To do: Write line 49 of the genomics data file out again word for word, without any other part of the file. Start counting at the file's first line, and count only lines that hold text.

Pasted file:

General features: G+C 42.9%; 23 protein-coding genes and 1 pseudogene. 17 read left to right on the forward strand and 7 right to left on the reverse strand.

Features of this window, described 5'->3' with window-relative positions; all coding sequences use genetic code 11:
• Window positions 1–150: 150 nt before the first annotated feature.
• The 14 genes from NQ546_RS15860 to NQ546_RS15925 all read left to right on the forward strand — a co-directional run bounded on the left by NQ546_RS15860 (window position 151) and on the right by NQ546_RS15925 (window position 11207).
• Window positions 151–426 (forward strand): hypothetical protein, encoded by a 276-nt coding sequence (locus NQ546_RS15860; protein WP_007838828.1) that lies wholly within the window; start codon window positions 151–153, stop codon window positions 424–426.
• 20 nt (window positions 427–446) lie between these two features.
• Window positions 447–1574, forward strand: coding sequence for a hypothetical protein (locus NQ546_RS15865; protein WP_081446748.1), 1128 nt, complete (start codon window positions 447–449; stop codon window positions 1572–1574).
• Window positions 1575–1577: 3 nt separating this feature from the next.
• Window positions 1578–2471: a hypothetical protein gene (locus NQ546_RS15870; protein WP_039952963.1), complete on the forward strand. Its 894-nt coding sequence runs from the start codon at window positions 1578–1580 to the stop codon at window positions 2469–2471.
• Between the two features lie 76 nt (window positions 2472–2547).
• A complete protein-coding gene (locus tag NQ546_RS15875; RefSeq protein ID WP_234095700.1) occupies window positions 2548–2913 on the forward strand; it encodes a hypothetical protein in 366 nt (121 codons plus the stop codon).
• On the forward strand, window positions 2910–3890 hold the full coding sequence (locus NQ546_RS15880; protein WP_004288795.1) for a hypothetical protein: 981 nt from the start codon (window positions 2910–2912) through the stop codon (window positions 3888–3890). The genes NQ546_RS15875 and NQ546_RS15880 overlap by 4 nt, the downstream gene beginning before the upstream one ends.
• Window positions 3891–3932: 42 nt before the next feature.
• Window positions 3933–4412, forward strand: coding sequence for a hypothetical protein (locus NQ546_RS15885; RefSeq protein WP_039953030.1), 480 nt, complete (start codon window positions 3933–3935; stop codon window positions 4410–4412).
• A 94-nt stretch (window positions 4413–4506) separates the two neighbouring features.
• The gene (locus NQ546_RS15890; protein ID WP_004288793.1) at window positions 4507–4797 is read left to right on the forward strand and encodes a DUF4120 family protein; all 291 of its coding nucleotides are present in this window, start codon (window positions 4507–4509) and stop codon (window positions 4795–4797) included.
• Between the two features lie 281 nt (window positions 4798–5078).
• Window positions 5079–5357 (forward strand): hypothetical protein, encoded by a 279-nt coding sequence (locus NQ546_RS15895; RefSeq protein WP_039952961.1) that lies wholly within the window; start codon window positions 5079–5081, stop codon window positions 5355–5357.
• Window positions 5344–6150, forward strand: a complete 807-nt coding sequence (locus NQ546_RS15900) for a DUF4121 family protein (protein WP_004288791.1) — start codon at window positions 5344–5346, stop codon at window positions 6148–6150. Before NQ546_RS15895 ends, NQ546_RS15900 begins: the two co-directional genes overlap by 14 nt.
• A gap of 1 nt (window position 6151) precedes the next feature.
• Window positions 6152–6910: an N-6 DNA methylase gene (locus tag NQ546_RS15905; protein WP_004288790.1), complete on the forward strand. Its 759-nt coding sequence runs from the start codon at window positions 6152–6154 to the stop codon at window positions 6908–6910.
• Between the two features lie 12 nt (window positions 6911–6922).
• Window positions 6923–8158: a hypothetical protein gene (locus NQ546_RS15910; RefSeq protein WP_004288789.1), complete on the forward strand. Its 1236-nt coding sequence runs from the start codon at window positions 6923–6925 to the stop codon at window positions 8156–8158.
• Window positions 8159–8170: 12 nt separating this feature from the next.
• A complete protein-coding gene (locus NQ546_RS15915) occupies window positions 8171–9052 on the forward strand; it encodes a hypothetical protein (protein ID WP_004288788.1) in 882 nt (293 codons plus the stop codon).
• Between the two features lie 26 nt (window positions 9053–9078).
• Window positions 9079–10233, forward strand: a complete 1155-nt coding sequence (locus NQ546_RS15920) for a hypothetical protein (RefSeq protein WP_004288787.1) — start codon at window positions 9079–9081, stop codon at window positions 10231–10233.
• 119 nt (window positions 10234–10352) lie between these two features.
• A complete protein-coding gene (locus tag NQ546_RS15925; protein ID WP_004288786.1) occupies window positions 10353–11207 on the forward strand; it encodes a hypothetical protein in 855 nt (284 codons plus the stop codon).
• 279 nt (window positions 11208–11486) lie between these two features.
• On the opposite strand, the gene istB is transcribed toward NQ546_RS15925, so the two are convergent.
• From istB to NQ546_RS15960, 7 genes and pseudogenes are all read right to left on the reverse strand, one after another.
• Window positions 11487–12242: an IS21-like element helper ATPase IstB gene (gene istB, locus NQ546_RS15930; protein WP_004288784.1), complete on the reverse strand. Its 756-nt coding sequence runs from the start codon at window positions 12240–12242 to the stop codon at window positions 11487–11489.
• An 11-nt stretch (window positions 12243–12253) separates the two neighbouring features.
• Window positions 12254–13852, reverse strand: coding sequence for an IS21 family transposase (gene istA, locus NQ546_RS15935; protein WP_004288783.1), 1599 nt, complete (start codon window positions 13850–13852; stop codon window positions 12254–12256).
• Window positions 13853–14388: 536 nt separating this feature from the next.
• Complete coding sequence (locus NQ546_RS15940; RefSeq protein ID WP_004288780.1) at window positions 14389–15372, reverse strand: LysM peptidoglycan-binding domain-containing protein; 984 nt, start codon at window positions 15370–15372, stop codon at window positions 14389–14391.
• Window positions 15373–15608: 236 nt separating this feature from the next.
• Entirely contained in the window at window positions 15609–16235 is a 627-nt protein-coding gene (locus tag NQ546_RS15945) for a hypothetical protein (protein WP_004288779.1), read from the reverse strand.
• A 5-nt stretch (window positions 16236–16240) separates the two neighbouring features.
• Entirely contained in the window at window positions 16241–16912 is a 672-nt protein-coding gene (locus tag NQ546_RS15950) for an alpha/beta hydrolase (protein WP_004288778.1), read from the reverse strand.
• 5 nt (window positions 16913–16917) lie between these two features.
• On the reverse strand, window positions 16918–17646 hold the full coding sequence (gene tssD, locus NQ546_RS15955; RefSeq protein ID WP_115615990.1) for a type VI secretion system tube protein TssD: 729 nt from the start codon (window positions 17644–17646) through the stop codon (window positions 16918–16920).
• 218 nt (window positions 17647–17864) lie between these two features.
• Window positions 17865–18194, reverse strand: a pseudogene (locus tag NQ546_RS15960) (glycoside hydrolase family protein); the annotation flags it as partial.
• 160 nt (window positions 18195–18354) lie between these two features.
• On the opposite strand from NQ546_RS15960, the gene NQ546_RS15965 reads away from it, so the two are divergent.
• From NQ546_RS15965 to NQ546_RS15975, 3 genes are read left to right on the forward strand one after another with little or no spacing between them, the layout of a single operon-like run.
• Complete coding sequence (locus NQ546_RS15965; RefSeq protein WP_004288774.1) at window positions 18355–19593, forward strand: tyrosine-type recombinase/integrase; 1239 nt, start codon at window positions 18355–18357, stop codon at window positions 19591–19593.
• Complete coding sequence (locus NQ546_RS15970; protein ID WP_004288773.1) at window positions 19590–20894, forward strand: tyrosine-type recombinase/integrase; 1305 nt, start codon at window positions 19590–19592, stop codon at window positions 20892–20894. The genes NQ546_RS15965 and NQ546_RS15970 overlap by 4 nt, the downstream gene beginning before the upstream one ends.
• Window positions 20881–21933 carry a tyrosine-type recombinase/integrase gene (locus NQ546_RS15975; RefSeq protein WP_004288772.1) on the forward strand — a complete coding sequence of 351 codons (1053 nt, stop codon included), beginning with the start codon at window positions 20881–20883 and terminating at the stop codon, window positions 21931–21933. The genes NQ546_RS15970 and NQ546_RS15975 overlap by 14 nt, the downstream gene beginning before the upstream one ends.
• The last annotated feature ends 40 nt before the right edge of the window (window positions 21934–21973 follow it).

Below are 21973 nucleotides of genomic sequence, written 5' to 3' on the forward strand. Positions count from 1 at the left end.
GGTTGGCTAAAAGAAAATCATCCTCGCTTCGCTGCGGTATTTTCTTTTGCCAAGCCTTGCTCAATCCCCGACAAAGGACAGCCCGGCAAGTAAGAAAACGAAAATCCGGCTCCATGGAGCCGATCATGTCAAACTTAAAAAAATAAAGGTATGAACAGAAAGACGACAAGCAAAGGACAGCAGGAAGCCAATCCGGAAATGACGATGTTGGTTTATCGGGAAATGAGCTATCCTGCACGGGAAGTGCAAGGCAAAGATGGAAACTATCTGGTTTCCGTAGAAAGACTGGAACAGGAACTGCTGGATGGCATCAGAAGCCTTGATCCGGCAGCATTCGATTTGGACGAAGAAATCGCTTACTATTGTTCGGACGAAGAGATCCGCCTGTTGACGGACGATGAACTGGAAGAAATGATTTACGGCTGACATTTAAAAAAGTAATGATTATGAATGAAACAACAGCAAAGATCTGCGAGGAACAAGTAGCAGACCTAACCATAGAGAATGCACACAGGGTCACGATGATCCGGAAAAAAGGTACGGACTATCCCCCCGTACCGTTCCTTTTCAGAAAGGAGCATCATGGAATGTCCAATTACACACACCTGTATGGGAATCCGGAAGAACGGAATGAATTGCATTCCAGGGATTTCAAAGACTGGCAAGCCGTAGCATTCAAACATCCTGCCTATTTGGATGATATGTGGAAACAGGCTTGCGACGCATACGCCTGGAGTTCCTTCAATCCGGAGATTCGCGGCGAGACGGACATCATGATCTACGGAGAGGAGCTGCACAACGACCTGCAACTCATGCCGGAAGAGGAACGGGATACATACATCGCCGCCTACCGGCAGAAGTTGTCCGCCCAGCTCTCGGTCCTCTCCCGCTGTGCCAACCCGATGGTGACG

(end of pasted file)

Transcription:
• Complete coding sequence (locus NQ546_RS15965; RefSeq protein WP_004288774.1) at window positions 18355–19593, forward strand: tyrosine-type recombinase/integrase; 1239 nt, start codon at window positions 18355–18357, stop codon at window positions 19591–19593.